Narrow Win for Stem Cell Research
- House Endorses Expanded U.S. Research on Stem Cells
- Excommunication Fears Overstated
- A Vote for Embryonic Stem Cell Research
- Quick Takes: Bombs at 2 Colleges, Battle Over Anti-Abortion Scholars, Pollock Painting May Be Safe, 3 Europeans Share Nobel in Medicine, Deal at Windsor, St. Augustine's Sports Violations
- Mixed Results on Bonds and Taxes for Colleges and Research
A tie vote of the University of Nebraska Board of Regents Friday defeated -- for now -- a campaign to impose new limits on stem cell research at the system.
The outcome of the vote was in doubt until it took place, and the research only escaped the limits because of a change of heart by a regent who had been backed in his election campaign by anti-abortion groups. (Nebraska is among the minority of states where regents are elected in popular elections.) With that reversal, the vote was 4-4, and measures are considered defeated if they don't receive a majority.
Faculty groups and administrators at the university had strongly urged the board to reject the limits, which would have been based on those set by President George W. Bush and which were faulted by scientists for blocking vital research. Many academics in the state who don't do research with stem cells said that they feared a vote to impose the Bush-era limits would have scared off faculty talent, and would have led some top researchers to look for jobs elsewhere.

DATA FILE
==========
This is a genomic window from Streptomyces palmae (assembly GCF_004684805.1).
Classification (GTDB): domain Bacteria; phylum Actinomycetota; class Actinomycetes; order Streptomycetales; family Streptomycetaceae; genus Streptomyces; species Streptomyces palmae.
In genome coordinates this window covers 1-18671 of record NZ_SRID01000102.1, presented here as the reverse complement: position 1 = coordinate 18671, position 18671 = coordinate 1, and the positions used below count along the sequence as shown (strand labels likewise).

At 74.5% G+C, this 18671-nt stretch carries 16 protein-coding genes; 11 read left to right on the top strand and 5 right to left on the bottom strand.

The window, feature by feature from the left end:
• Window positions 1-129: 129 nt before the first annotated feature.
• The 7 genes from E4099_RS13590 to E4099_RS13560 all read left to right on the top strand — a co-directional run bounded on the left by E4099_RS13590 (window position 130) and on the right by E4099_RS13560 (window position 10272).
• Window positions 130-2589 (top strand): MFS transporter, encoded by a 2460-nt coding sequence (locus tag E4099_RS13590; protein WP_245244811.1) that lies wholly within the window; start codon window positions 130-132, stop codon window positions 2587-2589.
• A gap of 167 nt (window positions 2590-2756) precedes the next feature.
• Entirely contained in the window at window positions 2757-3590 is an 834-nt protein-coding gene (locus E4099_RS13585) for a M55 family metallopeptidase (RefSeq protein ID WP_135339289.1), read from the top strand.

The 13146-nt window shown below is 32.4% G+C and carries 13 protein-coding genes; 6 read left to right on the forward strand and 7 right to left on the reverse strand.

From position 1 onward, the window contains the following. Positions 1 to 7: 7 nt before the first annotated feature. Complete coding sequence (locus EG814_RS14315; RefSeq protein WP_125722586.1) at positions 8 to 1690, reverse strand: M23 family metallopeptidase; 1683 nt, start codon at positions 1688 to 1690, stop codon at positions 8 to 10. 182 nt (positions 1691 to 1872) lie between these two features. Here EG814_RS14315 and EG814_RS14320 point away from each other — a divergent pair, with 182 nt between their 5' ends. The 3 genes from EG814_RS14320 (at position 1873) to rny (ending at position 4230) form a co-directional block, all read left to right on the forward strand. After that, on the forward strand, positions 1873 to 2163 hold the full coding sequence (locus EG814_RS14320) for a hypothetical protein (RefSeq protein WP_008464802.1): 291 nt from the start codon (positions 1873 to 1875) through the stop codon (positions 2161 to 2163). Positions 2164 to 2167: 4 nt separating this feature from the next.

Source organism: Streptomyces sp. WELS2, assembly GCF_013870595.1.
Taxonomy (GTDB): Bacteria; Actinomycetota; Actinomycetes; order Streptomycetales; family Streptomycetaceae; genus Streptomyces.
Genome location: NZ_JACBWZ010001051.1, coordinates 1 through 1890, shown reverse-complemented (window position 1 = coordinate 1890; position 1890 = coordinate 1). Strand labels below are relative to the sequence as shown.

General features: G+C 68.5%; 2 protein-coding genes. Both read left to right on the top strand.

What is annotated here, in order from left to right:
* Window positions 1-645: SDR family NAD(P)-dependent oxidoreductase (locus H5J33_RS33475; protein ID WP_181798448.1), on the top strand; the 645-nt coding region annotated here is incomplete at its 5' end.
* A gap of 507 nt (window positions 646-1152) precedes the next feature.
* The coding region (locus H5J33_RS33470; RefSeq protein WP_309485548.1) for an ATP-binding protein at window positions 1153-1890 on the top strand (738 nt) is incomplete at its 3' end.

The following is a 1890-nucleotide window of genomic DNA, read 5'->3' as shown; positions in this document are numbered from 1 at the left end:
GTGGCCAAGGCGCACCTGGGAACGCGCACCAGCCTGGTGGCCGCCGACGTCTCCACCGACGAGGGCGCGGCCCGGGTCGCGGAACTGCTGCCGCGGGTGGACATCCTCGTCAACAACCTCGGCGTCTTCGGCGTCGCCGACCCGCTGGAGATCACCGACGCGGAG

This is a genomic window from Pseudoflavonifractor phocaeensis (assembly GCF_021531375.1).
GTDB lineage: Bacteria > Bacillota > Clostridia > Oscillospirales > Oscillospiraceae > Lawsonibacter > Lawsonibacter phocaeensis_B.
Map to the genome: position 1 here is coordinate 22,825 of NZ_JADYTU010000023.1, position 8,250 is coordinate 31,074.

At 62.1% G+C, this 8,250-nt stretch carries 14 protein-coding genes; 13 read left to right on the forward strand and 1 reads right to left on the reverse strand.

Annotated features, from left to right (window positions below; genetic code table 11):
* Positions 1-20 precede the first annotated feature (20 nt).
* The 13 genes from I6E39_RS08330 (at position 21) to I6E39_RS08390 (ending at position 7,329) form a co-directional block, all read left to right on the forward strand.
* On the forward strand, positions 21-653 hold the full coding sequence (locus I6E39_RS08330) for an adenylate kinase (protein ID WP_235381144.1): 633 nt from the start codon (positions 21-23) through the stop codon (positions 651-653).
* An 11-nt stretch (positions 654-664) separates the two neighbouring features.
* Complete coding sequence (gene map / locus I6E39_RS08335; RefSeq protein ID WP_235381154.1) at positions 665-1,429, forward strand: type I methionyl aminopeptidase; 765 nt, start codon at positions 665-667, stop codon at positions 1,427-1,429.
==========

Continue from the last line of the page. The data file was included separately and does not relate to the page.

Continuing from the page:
The proposed restrictions "would have limited our ability to save lives and improve lives and would have had a negative impact on the university's ability to recruit and retain faculty," said J.B. Milliken, president of the university system, in an interview after the board vote.
Milliken said that the vote will allow important research to proceed, but he acknowledged that anti-abortion groups will likely continue to campaign for limits, and may raise the issue in future regent elections. "It could certainly be reopened, and I expect that there will be people who will try to reopen it," he said.
The vote "isn't going to change a lot of people's minds," he said. "It's going to be incumbent on those who support this research activity to inform voters in Nebraska about the benefits of this kind of research," he said.
Jim McClurg, the regent whose vote enabled stem cell research to survive, said at the meeting that he remained anti-abortion but was swayed in part because of a law passed last year in the state that bars the use of state facilities to create or destroy embryos used for research.
Julie Schmit-Albin, executive director of Nebraska Right to Life, told The Lincoln Journal Star that McClurg's vote was "unfortunate," and that politicians who have been elected with the support of her group and then taken positions that the group opposes have lost support in subsequent elections. She said that McClurg has lost "a huge base of support."